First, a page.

Weekend in Tucson

All photographs Copyright © 1996 by Stephen Gunn. All rights reserved.

If you're curious, take a look at a map of Tucson.

At noon on Thursday it was 61 degrees. In January. In Chicago. By sunrise Friday morning the forecast said it would be 10 degrees with a wind chill of 30 below. I was very glad I wouldn't be there: I had a flight at 7:30pm to Tucson.

I left work at 3:30 in order to miss the worst of the evening rush, but got caught in it anyway: everyone was leaving work early in order to avoid the freezing rain and snow which was forecast. Got home, wolfed some food down, and decided to call and see if my 7:30 flight was delayed. Nope, it was cancelled. They could get me on the 6:30 flight though. Could I make that? Oh, and by the way, a great number of the rest of the flights were being cancelled because of the weather getting worse. Well, it was now 5:30. It would take 35 minutes to get to the airport, 10 minutes to park and catch the shuttle to the terminal, and 5 minutes to walk the quarter mile or so to the gate. Sure I could make it. So I raced through the freezing rain and sleet, and made it to the gate a couple minutes before they closed the door to the plane...

They de-iced the plane, and it left the gate promptly at 6:30. After an uneventful flight, my friend picked me up at the airport and we headed back to his house. The desert gets cold at night. Somehow I was able to deal with the 50 degree desert night. It was tough, but I'd manage.

Housing is cheaper in Tucson. I couldn't afford a brand new four bedroom, three bath house when I was fresh out of school, but my friends could. A nice house. With high ceilings and everything. Seeing as my friend is 6'7" I guess the high ceilings were a requirement.

Click the pictures and they'll get big!

Next day I got up and took a look around. At 10am it was already 70 degrees, 5 degrees warmer than was forecast. The view out the window was of saguaro and other desert plants. Where my friend lived all the houses were landscaped with desert plants. Only an idiot plants grass in the desert. I got this picture of a flower on a bush in front of his house. The plan for Friday was to have lunch with my uncle, who also lives in Tucson, and then go on to Sabino Canyon in the Coronado National Forest. After a nice lunch with my aunt, uncle, and my cousin (who also has a homepage). I headed off to Sabino Canyon with my friends.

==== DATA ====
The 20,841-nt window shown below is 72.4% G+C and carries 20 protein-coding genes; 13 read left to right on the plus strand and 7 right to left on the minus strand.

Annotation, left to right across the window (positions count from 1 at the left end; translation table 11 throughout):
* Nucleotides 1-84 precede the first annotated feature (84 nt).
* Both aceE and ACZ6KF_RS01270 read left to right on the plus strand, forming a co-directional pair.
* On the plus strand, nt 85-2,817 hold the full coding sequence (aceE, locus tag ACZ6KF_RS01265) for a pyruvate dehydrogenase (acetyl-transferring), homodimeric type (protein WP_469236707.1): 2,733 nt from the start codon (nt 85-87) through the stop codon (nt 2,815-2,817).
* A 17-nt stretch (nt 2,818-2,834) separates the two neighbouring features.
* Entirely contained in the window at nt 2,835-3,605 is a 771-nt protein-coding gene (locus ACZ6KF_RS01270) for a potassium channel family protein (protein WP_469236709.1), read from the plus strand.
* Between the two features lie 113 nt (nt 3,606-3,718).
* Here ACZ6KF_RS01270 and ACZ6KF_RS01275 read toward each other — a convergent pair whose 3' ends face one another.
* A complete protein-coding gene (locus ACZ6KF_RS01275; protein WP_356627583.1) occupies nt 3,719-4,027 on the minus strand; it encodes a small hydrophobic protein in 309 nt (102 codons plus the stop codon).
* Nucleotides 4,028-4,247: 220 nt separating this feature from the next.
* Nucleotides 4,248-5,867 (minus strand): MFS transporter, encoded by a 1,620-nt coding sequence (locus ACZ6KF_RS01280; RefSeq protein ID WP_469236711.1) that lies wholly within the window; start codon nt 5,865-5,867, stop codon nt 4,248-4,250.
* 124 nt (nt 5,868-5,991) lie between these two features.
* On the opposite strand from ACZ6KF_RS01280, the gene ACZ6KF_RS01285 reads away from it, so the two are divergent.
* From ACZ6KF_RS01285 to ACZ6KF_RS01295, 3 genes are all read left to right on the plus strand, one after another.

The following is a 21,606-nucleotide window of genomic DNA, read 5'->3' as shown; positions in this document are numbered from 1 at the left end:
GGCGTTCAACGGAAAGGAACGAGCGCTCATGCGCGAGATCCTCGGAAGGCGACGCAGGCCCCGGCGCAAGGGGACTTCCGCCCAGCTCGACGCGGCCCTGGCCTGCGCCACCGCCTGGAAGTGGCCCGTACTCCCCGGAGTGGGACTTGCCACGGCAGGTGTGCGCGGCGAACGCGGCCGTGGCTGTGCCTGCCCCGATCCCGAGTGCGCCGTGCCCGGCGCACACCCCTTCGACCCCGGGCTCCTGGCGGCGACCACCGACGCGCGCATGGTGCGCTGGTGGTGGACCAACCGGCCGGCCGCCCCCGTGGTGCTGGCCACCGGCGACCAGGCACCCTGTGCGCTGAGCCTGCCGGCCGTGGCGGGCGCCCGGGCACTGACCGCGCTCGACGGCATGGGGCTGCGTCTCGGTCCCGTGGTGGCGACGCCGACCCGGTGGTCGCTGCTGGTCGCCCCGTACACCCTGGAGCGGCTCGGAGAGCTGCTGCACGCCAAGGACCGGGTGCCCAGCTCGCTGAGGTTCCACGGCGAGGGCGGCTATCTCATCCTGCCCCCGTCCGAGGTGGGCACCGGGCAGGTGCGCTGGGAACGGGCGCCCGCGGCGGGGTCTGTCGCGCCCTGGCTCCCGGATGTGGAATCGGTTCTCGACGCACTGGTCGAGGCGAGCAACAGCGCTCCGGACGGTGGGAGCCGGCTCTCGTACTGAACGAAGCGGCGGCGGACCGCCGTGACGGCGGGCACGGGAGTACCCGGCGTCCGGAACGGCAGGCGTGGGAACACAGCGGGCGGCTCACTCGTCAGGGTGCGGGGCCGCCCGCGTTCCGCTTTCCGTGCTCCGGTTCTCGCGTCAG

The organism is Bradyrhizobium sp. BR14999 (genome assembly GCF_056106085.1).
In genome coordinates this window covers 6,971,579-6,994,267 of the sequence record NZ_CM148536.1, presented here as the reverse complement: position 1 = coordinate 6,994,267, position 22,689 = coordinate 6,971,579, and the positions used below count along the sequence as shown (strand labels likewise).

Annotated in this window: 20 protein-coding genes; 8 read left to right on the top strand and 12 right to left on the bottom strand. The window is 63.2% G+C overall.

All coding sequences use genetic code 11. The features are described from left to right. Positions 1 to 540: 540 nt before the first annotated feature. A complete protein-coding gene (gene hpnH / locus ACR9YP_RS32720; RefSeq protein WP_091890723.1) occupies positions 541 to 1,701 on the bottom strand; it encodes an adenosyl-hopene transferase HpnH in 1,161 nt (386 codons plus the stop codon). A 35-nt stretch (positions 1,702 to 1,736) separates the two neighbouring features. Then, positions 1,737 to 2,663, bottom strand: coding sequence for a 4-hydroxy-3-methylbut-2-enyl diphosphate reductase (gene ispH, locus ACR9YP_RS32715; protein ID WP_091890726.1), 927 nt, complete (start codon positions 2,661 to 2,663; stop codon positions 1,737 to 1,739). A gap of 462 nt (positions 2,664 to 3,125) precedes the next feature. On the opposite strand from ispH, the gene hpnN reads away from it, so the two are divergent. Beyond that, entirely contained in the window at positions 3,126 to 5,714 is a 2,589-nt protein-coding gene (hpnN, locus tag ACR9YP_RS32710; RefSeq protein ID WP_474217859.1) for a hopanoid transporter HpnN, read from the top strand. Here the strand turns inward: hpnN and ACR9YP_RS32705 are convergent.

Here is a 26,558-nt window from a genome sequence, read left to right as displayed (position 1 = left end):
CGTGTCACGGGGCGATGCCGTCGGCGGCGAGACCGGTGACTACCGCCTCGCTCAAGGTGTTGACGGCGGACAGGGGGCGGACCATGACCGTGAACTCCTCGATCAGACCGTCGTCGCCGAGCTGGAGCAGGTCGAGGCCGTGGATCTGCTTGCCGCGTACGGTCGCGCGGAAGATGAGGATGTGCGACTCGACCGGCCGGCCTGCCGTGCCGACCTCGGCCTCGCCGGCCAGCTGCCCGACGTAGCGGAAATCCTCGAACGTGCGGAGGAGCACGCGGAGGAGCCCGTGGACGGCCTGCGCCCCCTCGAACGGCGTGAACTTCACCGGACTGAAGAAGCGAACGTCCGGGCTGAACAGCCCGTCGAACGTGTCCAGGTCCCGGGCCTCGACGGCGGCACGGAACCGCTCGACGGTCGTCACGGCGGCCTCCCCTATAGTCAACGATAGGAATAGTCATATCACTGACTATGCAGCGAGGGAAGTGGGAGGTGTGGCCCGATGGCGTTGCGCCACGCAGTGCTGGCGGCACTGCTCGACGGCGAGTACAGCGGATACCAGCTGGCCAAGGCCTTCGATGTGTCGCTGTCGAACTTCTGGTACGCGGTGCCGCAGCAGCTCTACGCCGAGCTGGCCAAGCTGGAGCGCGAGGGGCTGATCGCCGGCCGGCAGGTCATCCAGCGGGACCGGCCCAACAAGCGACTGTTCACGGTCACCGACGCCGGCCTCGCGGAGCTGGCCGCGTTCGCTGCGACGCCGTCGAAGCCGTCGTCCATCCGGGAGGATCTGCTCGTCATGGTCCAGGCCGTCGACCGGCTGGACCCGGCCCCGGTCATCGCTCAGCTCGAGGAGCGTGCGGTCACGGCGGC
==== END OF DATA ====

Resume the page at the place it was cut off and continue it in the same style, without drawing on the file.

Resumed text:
While we were waiting for the shuttle bus into Sabino Canyon, this roadrunner entertained us. Contrary to cartoons, they don't go meep-meep. They do run pretty much in the manner depicted in cartoons though.

The following is quoted from the visitor's guide to Sabino Canyon: "Sabino Canyon is located at the extreme eastern border of the Sonoran Desert. The climate of this desert, characterized by mild winters, hot summers and bi-seasonal rainfall, is the result of geographic location and unique weather patterns. The Sonoran Desert is too far north to benefit from the tropical trade winds and lies in the rain-shadow of the California Mountains which wring water from the clouds before they arrive. About half of the 12 inches of rain that Sabino Canyon receives comes in the winter months of December, January, and February. These prolonged, gentle winter rains move in from the Pacific Ocean. The summer storms of July, August and September are of a different nature: they are localized, intense thundershowers spawned by moist air moving up from the Gulf of Mexico. For a desert, 12 inches of rain is a generous amount of moisture, and it produces an abundance of plants and animals.

The source of Sabino Canyon lies in the fir forest 6,000 feet above the desert. Like other similar mountain ranges, the Santa Catalinas act as rain traps, forcing moist air to higher, cooler elevation where the water vapor condenses and falls as rain or snow. The water collects in rivulets and streams and cascades down the canyons to the desert below. Sabino Creek is unique in the Tucson basin, flowing from nine to eleven months of the year. Along Sabino and Bear Creeks, where water is abundant, a distinct flora has developed. These relatively lush areas are referred to as riparian communities." Unfortunately, 90% of the riparian communities which once existed in the Sonoran desert have been destroyed by man...

We took the tram to the far end of the canyon, then worked our way back, first climbing the dry, desert hills, complete with saguaro, and then catching the tram back a ways and climbing down into the stream bed. Which wasn't flowing, but did have pools of water with fish in them and much more greenery.
Some of the streambed was beautifully sculpted my many tens of thousands of years of erosion.

It was late afternoon by this point, and the last tram out of the valley took us out at 5:00. You don't want to miss the last tram: It gets dark, and then it gets cold, and it's a 2 1/2 mile hike back to the parking lot, 3 1/2 if you're at the far end of the canyon. We got back to the car, went out for dinner, then watched "Eat, Drink, Man, Woman" which I highly recommend. By the way, Tucson has a homepage with information about Sabino Canyon among other things.

Part II: Our trip to the Desert Museum.